In recent years, indoor agriculture — specifically vertical farming — has attracted attention worldwide. It’s been presented as one solution to the dilemma of how to grow more food on fewer resources as the world’s population continues to increase.
“When it comes to vertical farming, the sky is the limit,” Ricardo Hernandez, an assistant professor of sustainable horticulture at North Carolina State University, told Business Insider. But there are challenges, he said.
“Sometimes we feel there’s a disconnect between the science being done and some of the facilities or engineering and the entrepreneurs in the business area,” Hernandez said.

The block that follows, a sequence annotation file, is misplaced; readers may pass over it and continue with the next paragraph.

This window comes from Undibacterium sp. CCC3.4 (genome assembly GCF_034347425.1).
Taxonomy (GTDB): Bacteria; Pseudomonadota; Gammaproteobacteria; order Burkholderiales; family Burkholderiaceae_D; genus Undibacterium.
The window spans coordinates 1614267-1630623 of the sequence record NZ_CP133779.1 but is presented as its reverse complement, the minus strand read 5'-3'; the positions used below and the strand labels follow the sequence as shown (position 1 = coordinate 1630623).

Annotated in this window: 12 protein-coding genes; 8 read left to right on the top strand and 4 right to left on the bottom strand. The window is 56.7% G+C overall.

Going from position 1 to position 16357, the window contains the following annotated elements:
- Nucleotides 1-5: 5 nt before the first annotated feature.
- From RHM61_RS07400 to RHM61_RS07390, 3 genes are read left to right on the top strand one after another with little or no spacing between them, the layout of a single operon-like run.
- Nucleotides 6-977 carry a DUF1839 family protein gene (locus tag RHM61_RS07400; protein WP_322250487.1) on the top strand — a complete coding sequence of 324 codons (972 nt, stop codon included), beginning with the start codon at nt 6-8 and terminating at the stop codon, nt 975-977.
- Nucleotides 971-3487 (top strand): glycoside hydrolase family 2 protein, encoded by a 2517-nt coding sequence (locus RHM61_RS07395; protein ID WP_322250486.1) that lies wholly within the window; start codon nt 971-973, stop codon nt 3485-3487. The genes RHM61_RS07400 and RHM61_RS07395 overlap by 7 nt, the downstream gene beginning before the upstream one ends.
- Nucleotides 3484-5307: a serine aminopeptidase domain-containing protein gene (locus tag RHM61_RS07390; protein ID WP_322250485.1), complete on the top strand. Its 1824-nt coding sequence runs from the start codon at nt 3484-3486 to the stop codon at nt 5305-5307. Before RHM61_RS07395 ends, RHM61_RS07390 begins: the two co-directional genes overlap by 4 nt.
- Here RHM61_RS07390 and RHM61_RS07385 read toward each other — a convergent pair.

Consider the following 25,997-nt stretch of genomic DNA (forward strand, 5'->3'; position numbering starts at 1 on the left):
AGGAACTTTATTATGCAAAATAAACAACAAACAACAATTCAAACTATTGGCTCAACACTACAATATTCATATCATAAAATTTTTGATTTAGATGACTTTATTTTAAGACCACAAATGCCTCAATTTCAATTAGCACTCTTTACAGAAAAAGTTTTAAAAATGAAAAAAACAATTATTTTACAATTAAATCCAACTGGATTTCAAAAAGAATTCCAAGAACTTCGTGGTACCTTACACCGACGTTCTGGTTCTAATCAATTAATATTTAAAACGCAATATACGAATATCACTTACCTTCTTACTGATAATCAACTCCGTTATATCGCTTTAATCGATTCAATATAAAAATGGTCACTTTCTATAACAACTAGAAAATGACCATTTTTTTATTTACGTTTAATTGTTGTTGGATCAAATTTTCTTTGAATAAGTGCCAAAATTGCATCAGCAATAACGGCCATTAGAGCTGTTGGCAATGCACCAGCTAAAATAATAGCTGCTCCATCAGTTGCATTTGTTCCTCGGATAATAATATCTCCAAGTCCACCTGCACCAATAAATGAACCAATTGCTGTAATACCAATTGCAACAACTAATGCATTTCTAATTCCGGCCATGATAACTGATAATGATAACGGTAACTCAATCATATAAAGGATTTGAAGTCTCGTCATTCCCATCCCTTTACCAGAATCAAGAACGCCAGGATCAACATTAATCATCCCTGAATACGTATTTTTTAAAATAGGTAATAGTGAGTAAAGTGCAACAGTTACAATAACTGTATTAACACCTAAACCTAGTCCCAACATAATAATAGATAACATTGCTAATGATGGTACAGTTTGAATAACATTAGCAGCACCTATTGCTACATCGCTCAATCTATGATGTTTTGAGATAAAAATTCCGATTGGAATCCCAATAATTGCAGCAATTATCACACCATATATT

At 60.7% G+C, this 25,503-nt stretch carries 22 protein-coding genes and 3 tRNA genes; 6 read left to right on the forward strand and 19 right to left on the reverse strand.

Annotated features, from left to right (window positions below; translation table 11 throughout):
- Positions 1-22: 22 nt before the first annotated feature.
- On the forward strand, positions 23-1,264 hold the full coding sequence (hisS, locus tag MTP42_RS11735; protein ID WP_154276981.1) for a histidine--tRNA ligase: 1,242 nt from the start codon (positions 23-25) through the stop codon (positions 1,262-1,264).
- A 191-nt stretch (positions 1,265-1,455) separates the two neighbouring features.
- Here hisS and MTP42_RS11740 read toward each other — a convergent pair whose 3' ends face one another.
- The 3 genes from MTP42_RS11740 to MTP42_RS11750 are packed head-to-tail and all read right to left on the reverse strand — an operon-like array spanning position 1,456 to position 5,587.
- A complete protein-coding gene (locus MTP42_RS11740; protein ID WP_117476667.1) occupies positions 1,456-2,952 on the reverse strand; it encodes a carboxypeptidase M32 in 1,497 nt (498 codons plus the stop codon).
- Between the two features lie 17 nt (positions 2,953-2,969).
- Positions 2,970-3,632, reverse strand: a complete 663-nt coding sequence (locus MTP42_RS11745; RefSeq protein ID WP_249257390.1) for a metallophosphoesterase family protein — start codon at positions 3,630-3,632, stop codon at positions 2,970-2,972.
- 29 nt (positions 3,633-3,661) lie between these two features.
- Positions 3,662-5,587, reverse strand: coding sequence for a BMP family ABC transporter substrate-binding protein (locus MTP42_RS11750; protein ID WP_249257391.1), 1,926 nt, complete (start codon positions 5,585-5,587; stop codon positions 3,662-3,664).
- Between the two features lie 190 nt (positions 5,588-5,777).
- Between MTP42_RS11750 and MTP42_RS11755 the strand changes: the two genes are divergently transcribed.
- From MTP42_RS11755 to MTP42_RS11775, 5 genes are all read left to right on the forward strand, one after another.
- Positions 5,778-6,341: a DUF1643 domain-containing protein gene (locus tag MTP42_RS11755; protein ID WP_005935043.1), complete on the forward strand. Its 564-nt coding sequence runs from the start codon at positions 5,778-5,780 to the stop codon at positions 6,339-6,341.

Ambitions vs. reality
In 2017, Plenty cofounders Barnard and Storey told Bloomberg News that their technology allowed them to grow large amounts of fresh, longer-lasting produce at cost-competitive prices and with a fraction of the resources required by a conventional, outdoor farm.
At the time, that technology was focused on a type of vertical tower called ZipGrow, made by a company Storey founded in 2010 called Bright Agrotech. In 2017, Plenty acquired Storey’s company for an undisclosed amount, according to PitchBook, and Storey joined Plenty as cofounder and chief science officer.
Insiders said that in initial interviews with Plenty and throughout their hiring process, they were told that ZipGrow was the core technology that would be used to bring Plenty’s produce to market.
One location where that technology would be used, they said, was a new Plenty facility in Kent, Washington, near Seattle.